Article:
## How to engineer a PWM motor driver.

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Permanent magnet DC motor with commutators.

Motor rated for a max of "i" amps continuous at max of "e" volts. Stall current is "is." Switching frequency is f. Mosfets rated for 1.5 * e and 2 * i. Driver intends to detect a current higher than "i" and stop the drive pulses somewhere between "i" and "is."

Of course, whenever the mosfet turns off, the motor will try to drive its current back through the circuit until the coil is out of energy. Usually you put some diodes in to dissipate this power and keep this kick voltage to about 0.7v. How many watts do these diodes need to dissipate? I suppose it would be something less than 0.7 * "i."

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Last Edited: Sun. Apr 19, 2015 - 12:16 PM

It depends on the amount of energy stored in the motor inductance. Thus you would need to know the inductance of the motor and the current.

When building inverters its a good idea to use a power device with an integral diode for IGBT's these are known as co-packs

MOSFETS have the diode in there and there is nothing you can do, sure you can add extra snubbers across the power switches which for big drives would probably be essential but IME I have done just fine with the body diode, I have blown a lot of power devices in my time but never bescause of switching transients, I have an inverter that has switched 325VDC 24/7 for about two years now and its still going strong, the bearing has started to whine lately and I think its common mode related (no filter) but I don't care

Power/rectifier diodes drop much more than the standard 0.7V, its current related but 2V is more realistic, which means at moderate/high currents you need to heat sink rectifiers and the like

Last Edited: Mon. Apr 20, 2015 - 06:51 AM

Energy per coil is 1/2 LI^2, similar to energy in a cap 1/2 CV^2. I think?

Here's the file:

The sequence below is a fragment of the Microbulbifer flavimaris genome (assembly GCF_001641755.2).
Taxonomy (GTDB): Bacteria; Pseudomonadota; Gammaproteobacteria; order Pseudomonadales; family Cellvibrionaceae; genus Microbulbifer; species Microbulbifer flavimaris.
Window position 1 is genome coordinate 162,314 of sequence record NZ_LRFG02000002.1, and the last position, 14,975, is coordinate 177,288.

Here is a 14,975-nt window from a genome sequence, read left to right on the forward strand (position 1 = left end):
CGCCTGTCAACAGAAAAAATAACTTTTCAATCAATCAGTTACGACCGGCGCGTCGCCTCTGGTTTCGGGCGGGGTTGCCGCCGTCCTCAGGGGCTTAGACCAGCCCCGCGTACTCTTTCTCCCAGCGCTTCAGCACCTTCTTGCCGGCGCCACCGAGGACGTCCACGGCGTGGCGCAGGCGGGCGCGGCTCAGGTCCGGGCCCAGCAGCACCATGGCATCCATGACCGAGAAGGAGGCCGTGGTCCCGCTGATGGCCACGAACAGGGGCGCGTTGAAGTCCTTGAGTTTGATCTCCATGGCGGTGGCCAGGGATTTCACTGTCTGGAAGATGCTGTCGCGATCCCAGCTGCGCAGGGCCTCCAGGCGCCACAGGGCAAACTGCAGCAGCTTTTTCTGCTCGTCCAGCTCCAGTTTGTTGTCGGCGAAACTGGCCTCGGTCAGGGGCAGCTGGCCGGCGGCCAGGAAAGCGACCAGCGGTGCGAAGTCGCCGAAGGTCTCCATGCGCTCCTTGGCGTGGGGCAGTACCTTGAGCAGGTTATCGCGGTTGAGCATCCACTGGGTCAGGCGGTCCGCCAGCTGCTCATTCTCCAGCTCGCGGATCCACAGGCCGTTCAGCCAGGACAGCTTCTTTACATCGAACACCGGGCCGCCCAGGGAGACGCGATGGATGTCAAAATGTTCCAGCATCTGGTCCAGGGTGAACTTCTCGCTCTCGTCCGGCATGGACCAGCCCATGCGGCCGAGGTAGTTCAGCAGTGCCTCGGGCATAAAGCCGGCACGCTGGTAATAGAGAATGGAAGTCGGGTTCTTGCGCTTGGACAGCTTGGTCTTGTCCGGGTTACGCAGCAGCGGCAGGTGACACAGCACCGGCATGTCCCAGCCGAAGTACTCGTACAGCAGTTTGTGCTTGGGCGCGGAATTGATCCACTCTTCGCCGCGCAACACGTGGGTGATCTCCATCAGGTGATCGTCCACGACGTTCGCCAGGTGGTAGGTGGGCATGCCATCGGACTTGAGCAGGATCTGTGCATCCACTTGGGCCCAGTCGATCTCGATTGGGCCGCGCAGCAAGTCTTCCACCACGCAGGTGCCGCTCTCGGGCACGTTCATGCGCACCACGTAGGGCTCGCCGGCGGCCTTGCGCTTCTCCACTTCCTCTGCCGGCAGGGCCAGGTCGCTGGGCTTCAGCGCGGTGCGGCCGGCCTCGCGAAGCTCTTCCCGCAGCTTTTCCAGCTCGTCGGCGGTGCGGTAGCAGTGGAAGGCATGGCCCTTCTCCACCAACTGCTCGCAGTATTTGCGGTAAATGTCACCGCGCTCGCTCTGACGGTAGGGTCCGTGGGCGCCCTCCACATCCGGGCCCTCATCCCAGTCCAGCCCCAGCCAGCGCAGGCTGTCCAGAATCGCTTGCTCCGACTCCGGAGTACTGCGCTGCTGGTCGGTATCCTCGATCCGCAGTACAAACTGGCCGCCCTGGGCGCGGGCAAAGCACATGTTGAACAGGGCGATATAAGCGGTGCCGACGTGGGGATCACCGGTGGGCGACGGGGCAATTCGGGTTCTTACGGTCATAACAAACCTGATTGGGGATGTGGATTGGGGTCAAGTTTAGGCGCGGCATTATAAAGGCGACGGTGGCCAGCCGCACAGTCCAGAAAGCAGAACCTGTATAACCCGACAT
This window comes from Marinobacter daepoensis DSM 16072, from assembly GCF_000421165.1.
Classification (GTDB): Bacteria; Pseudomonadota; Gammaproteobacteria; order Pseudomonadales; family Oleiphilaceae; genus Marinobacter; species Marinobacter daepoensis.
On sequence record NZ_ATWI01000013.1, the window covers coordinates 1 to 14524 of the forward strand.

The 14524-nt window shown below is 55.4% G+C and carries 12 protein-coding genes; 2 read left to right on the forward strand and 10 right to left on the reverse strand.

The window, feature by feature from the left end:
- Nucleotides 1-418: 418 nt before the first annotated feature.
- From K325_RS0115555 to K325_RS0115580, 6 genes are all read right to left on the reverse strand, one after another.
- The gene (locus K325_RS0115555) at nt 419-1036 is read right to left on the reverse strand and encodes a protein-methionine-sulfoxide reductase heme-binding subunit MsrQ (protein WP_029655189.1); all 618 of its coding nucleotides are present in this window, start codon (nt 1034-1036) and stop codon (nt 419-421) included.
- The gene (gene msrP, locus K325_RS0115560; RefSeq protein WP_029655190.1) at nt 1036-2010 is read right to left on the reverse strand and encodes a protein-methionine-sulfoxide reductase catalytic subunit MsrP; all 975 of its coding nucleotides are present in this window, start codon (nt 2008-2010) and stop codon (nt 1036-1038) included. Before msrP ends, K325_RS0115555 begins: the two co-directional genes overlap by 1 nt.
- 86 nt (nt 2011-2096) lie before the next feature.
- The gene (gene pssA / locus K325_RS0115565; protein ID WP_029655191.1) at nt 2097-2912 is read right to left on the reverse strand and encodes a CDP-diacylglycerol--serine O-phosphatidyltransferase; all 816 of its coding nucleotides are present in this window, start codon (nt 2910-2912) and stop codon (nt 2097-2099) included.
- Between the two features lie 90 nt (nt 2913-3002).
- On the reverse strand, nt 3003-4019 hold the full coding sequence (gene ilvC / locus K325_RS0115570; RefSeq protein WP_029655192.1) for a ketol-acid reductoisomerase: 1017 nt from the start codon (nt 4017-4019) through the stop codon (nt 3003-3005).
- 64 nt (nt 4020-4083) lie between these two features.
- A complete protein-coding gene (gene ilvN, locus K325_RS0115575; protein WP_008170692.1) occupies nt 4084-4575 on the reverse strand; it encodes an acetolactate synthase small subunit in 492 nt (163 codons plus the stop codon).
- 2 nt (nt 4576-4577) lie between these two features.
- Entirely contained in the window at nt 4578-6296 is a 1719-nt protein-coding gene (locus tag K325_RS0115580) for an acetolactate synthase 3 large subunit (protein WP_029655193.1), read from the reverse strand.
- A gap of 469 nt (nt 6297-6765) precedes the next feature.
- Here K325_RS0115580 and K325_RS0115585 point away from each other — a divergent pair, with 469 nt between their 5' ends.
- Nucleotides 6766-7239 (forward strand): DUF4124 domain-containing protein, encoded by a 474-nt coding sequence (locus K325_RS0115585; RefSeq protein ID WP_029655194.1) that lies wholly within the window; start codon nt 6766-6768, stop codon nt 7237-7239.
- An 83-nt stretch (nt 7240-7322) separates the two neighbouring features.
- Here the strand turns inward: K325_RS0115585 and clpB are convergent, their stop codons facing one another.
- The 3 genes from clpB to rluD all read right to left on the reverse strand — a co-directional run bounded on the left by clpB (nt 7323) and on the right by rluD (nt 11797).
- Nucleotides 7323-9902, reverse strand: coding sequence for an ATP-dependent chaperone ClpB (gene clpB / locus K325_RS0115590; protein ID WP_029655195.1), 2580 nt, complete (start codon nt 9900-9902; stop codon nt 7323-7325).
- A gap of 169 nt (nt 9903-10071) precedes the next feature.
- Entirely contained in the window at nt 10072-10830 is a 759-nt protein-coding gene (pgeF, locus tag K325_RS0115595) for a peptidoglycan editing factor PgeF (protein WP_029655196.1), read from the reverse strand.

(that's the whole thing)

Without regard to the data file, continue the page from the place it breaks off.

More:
1/2 LI^2 (one not eye)

Beats me where the extra I came from.... bg

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Last Edited: Tue. Apr 21, 2015 - 03:23 PM

I think you're right. A coil is kindof the opposite of a cap, or at least that's how I thought of it in "Multiple time constants" class.

The largest known prime number: 282589933-1

It's easy to stop breaking the 10th commandment! Break the 8th instead.

So whats the L of your coil and max amps when you shut it off? You get a Big Spike but it doesnt last long.

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Have no idea. Manufacturers of toy trains don't spec such things so I'll have to figure out how to measure a few on a budget of 0.

The largest known prime number: 282589933-1

It's easy to stop breaking the 10th commandment! Break the 8th instead.

I have a meter that reads L and C (great for building passive crossovers. You should change your hobby to audio). You can resonate the L of a pole piece against a known C. Got a signal generator? Plan B is just pump a square wave into it thru a 1K R and measure the time to decay. Thats 5 time constants. tau =R/L  I think.

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Last Edited: Tue. Apr 21, 2015 - 03:26 PM

The R and a square wave is probably the easiest.

The largest known prime number: 282589933-1

It's easy to stop breaking the 10th commandment! Break the 8th instead.

So just what IS the R and L of a 3 pole Mabuchi motor? (I did slot cars in the 60s...) Inquiring minds want to know....

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bobgardner wrote:
You get a Big Spike but it doesnt last long.

Just long enough to kill your FET .

Another thing you should think about: when you are decelerating the motor and you are doing current control in an H-bridge the energy is fed back into the DC-bus cap so the voltage rises.   Either make the cap big enough or put in a bleed resisistor that is switched on when the voltage goes too high.

edit: sorry, did not read everything properly.   With a small train motor you won't have to worry about energy coming back.   I was thinking fast servo drives....